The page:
* I’ve heard people argue House is nicer this season. I dispute this. After the end of season 5, with his complete nervous breakdown, the writers had multiple directions to head in. I rather dreaded they’d pick the easiest – reset status quo. House gets out of the psychiatric ward, gets hold of pills, everything’s back the way it was and we carry on. It would have been fine, since the way it was was bloody excellent. But it would be a lame decision. Another terrible idea would have been a redemption pathway for House. They didn’t do that either. Instead they picked the best route of all.

House clean from opoids is still a dick. He’s also a far more interesting dick. He’s gained dimensions. He very occasionally feels guilt. He understands that doing something will upset someone else unfairly. He does it anyway. So people are suggesting this means he’s now a nicer person. No he’s not! Now he’s doing the unbelievably cruel things to his friends and colleagues while able to empathise with the pain it’s causing.

More than ever the patients are purely background detail for the real focus of an episode. The only equivalent I can think of is Homicide: Life On The Streets, where the murders were not the episode’s arcing theme, but rather the excuse to see the cast interacting. And thank goodness. I don’t know whether it’s an in-joke on the show to have House discover the real cure for a patient at 38 minutes into an episode, but I don’t think there’s been an episode in two seasons where it hasn’t happened in that minute. Even in the most recent episode – the Cuddy special that didn’t feature an on-screen patient of any sort – still managed to have the resolving discovery happen minute 38. Because this is a programme about how House treats his staff and friends, and it’s utterly excellent. If it became about anything else it would fall to pieces, and the team behind it seem very wise to this.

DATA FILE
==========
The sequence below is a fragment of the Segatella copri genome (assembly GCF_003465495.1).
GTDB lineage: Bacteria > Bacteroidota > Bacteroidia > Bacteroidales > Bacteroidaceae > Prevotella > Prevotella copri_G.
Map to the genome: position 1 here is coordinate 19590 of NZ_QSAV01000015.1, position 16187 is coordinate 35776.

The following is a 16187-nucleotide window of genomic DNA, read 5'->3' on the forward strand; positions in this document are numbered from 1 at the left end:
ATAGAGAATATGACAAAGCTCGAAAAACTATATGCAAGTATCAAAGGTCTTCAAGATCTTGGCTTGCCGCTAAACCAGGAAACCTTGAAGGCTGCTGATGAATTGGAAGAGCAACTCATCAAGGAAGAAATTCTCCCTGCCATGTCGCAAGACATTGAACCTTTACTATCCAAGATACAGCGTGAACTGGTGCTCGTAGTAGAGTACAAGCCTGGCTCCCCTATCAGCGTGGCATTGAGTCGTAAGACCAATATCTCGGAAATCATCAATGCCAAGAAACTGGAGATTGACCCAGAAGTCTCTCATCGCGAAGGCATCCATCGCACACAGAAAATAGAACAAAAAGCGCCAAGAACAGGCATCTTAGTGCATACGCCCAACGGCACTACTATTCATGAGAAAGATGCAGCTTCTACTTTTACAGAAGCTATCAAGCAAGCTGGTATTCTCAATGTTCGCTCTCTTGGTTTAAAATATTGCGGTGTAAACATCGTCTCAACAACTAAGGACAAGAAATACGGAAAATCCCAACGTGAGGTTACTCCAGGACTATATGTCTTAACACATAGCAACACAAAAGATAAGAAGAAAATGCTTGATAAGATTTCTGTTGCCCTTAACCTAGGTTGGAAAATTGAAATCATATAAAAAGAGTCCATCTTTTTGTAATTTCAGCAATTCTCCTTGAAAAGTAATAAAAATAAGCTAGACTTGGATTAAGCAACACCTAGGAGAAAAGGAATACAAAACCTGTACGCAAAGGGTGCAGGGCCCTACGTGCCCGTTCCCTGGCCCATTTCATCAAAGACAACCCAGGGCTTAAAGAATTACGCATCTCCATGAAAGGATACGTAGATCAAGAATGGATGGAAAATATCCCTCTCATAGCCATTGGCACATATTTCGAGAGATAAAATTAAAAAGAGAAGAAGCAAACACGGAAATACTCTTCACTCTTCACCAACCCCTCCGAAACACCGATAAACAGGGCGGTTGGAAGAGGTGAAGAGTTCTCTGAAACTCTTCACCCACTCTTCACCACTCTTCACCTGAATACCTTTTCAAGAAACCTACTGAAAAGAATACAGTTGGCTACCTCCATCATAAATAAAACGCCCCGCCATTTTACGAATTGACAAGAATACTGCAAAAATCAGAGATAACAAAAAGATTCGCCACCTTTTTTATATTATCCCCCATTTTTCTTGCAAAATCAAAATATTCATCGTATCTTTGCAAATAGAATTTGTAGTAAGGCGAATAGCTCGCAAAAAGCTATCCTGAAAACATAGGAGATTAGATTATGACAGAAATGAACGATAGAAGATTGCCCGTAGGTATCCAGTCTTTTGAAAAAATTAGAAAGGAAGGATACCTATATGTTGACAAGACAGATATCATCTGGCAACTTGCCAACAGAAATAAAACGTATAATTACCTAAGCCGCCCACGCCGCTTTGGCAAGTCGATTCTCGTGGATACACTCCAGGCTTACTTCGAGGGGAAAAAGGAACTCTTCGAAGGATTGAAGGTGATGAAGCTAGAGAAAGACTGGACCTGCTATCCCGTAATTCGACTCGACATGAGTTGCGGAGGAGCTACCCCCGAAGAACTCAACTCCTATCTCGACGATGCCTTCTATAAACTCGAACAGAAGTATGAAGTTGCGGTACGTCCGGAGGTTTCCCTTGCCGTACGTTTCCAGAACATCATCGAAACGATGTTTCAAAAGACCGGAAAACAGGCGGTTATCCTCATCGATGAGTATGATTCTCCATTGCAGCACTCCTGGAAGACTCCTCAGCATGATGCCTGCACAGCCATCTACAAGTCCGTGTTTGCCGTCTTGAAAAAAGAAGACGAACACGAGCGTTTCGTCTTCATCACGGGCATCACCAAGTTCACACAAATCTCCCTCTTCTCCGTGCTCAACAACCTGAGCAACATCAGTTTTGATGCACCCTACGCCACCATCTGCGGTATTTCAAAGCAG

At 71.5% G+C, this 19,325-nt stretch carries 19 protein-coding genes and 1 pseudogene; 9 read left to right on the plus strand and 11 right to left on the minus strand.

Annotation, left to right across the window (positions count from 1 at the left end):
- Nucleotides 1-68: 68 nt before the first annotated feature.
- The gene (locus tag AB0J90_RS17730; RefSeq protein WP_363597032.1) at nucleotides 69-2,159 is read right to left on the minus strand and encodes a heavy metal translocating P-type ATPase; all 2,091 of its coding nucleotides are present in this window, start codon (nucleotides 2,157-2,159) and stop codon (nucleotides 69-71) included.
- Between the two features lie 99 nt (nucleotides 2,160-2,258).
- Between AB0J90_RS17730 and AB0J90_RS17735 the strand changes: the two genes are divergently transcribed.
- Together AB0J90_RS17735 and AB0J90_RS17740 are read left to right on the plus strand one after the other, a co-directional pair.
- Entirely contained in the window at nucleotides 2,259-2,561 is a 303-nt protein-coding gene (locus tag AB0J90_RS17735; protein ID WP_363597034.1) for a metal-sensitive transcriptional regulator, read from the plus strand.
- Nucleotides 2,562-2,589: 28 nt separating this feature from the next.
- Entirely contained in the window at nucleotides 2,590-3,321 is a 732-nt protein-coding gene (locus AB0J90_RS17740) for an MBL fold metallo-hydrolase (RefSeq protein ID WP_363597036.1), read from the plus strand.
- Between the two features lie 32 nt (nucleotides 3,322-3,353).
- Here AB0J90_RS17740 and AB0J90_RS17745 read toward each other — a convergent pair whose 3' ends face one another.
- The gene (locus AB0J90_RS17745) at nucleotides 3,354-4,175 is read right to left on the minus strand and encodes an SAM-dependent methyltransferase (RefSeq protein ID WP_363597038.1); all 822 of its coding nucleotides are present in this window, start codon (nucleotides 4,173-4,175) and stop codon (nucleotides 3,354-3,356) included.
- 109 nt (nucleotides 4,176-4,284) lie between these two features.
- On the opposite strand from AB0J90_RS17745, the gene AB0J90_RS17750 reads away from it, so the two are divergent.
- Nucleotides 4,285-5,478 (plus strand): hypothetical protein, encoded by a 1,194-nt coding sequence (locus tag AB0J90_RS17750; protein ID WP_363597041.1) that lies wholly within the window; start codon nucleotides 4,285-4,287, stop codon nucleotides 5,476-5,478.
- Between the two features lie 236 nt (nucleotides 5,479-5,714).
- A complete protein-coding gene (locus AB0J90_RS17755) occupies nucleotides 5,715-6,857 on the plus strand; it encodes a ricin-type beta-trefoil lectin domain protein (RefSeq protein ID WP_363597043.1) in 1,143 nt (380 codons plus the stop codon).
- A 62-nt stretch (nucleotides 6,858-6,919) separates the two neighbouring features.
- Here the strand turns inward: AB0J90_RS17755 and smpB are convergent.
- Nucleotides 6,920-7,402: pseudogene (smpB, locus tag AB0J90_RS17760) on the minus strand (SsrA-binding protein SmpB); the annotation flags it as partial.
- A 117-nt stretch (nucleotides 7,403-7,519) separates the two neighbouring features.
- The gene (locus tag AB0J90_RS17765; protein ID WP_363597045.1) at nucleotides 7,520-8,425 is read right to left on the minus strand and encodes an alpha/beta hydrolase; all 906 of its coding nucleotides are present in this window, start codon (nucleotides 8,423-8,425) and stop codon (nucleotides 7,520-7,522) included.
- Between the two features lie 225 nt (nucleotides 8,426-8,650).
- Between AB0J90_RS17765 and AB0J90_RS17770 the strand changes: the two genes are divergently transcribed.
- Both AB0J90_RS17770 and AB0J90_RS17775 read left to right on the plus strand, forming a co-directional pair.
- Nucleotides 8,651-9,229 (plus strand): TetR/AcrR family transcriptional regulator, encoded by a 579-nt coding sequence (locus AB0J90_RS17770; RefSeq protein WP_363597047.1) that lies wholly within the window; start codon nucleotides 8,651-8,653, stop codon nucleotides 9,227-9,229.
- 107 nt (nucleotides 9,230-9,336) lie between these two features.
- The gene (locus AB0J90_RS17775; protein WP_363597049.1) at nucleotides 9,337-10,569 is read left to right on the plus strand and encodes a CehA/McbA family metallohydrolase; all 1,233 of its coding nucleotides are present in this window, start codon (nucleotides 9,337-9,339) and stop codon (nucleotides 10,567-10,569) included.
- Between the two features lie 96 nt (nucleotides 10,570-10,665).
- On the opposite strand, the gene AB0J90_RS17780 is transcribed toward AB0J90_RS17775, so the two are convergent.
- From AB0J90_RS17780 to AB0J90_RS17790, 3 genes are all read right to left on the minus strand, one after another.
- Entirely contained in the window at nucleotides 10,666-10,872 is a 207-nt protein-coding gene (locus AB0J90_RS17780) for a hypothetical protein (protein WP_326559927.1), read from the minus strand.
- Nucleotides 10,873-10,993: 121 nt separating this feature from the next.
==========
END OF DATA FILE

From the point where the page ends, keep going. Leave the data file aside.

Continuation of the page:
How I Met Your Mother – CBS

This hasn’t been a good season for HIMYM. It’s fantastic that it’s reached a fifth year, despite never receiving the confidence boost from the network of being recommissioned before the end of its current run. But this season has lacked for the rich ideas that made it stand out previously. In fact, it’s only been able to refer back to previous running gags (goat, slap bet, etc) rather than start any of its own. It’s still charming, often funny, but the spark is missing.

It came back in force for the glorious 100th episode, which not only had Tim Gunn appear as Barney’s personal tailor, but also the spectacular Suit Song, along with its gigantic choreography. It was a wonderful episode, and one that seems to have pointed things back in the right direction since. Which is very promising. But I think time is running out for revealing the titular Mother. We’ve been to her apartment, met her housemate, seen her umbrella, and we know she was in the lecture hall Ted wasn’t supposed to be in. But guys, you’re incredibly lucky to get five seasons, and you simply aren’t going to get ten. Reveal the mother now.